A Birthday Hansel

Song Cycle by (Edward) Benjamin Britten (1913 - 1976)

Word count: 0

1. Birthday Song [sung text checked 1 time]

Health to our well-lo'ed Hielan Chief!
Health, ay sour'd by care or grief:
Inspir'd, I turn'd Fate's sibyl leaf,
This natal morn,
I see thy life is stuff o' prief,
Scarce quite half-worn: 

All hail, all hail, auld birkie!  Lord be near ye,
And then the De'il, he daurna steer ye:
Your friends ay love, your faes ay fear ye,
For me, shame fa' me,
If neist my heart I dinna wear ye,
While BURNS they ca' me.

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Researcher for this text: Jean Branch

2. My Early Walk [sung text checked 1 time]

A rose bud by my early walk,
Adown a corn-inclosèd bawk,
Sae gently bent its thorny stalk,
All on a dewy morning.

Ere twice the shades o' dawn are fled,
In a' its crimson glory spread,
And drooping rich the dewy head,
It scents the dewy morning.

Within the bush her covert nest 
A little linnet fondly prest,
The dew sat chilly on her breast
Sae early in the morning.

So thou, dear bird, young Jeany fair,
On trembling string or vocal air,
Shall sweetly pay the tender care
That tents thy early morning.

So thou, sweet Rose bud, young and gay,
Shalt beauteous blaze upon the day,
And bless the Parent's evening ray
That watch'd thy early morning.

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Researcher for this text: Jean Branch

3. Wee Willie [sung text checked 1 time]

Wee Willie Gray, [an']1 his leather wallet,
Peel a willow-wand, to be him boots and jacket!
The rose upon the [brier]2 will be him [trouse]3 and doublet --
The rose upon the [brier]2 will be him [trouse]3 and doublet!

Wee Willie Gray, and his leather wallet,
Twice a lily-flower will be him sark and [gravat]4!
Feathers of a flee wad feather up his bonnet --
Feathers of a flee wad feather up his bonnet!

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Confirmed with The Complete Poems and Songs of Robert Burns, edited by James Barke with an Introduction by John Cairney, Collins, Glasgow 1995, Page 599.

1 Britten: "and"
2 Britten: "breer"
3 Britten: "trews"
4 Britten and Scott: "cravat"

Research team for this text: Emily Ezust [Administrator] , Jean Branch , Iain Sneddon [Guest Editor]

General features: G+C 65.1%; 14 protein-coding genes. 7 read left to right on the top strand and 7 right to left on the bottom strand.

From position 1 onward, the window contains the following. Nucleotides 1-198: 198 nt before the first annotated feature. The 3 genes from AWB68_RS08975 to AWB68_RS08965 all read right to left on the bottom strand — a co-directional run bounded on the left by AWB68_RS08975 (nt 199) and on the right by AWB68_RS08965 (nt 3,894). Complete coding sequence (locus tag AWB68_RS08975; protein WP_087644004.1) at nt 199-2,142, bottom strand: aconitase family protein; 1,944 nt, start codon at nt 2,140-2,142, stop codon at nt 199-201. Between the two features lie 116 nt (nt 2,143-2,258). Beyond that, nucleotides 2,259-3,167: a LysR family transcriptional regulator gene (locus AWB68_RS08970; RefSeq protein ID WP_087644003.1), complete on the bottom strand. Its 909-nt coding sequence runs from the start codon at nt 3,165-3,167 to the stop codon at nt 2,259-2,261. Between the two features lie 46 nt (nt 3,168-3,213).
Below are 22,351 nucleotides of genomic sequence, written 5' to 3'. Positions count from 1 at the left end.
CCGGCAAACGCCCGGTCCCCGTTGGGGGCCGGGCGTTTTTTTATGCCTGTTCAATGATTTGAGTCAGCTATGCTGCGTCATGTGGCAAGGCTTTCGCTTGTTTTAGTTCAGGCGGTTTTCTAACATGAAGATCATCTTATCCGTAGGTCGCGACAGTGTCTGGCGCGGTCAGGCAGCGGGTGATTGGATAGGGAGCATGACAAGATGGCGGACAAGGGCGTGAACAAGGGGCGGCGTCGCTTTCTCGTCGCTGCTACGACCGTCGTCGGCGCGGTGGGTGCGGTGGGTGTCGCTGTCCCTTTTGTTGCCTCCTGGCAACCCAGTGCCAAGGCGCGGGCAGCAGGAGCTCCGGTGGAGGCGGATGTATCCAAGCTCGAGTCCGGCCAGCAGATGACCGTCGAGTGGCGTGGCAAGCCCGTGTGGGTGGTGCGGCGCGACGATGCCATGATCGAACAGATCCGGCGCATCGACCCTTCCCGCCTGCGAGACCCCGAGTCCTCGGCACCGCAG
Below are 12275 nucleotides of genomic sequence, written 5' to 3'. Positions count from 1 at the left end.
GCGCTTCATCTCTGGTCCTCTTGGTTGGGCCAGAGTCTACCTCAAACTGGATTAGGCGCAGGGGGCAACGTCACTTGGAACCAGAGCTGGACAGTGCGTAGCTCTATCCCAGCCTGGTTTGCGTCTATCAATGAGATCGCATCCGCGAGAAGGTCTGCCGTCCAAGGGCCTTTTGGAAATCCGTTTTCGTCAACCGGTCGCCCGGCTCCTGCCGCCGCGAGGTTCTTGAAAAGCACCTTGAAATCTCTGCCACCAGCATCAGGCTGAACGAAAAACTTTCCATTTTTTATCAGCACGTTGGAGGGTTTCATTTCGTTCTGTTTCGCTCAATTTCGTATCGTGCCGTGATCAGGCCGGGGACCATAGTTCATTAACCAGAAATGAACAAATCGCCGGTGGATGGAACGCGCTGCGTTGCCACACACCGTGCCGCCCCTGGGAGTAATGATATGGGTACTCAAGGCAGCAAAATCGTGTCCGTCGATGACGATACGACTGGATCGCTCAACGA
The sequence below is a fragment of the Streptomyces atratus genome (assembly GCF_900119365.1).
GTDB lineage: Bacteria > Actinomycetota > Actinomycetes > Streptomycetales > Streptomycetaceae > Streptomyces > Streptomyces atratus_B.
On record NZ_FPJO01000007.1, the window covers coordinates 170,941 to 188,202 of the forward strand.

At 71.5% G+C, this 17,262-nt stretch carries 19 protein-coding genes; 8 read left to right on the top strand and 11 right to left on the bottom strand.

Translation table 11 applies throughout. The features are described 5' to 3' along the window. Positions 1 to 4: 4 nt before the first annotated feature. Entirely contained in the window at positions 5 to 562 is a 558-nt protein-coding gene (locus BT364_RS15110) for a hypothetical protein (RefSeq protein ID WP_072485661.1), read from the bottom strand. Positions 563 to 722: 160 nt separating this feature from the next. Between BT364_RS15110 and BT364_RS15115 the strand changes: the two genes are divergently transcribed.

4. My Hoggie [sung text checked 1 time]

What will I do gin my Hoggie die,
My joy, my pride, my Hoggie?
My only beast, I had nae mae,
And vow but I was vogie.

The lee-lang night we watch'd the fauld,
Me and my faithfu' doggie;
We heard nocht but the roaring linn,
Amang the braes sae scroggie.

But the howlet cry'd frae the castle wa'.
The blitter frae the boggie,
The tod reply'd upon the hill--
I trembled for my Hoggie.

When day did daw, and cocks did craw,
The morning it was foggie;
An unco tyke lap o'er the dyke,
And maist has killed my Hoggie.

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Researcher for this text: Jean Branch

5. Afton Water [sung text checked 1 time]

Flow gently, sweet Afton, among thy green braes,
Flow gently, I'll sing thee a song in thy praise;
My Mary's asleep by thy murmuring stream,
Flow gently, sweet Afton, disturb not her dream.

Thou stock dove whose echo resounds thro' the glen,
Ye wild whistling blackbirds in yon thorny den,
Thou green-crested lapwing, thy screaming forbear,
I charge you disturb not my slumbering Fair.

[ ... ]
Thy crystal stream, Afton, how lovely it glides, And winds by the cot where my Mary resides; How wanton thy waters her snowy feet lave, As, gathering sweet flowerets, she stems thy clear wave. Flow gently, sweet Afton, among thy green braes, Flow gently, sweet River, the theme of my lays; My Mary's asleep by thy murmuring stream, Flow gently, sweet Afton, disturb not her dream.

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1 Hopekirk: "sweet"

Research team for this text: Jean Branch , Garrett Medlock [Guest Editor]

6. The Winter [sung text checked 1 time]

The Winter it is past, 
and the summer comes at last,
And the small birds, they sing on ev'ry tree;
Now ev'ry thing is glad,
while I am very sad,
Since my true love is parted from me.

The rose upon the brier,
by the waters running clear,
May have charms for the linnet or the bee;
Their little loves are blest,
and their little hearts at rest,
But my true love is parted from me.

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Researcher for this text: Jean Branch

7. Leezie Lindsay [sung text checked 1 time]

Will ye go to the Hielands, Leezie Lindsay?
Will ye go to the Hielands wi' me?
Will ye go to the Hielands, Leezie Lindsay,
My pride and my darling to be?

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  • FRE French (Français) (Pierre Mathé) , "Leezie Lindsy", copyright © 2019, (re)printed on this website with kind permission

Researcher for this text: Jean Branch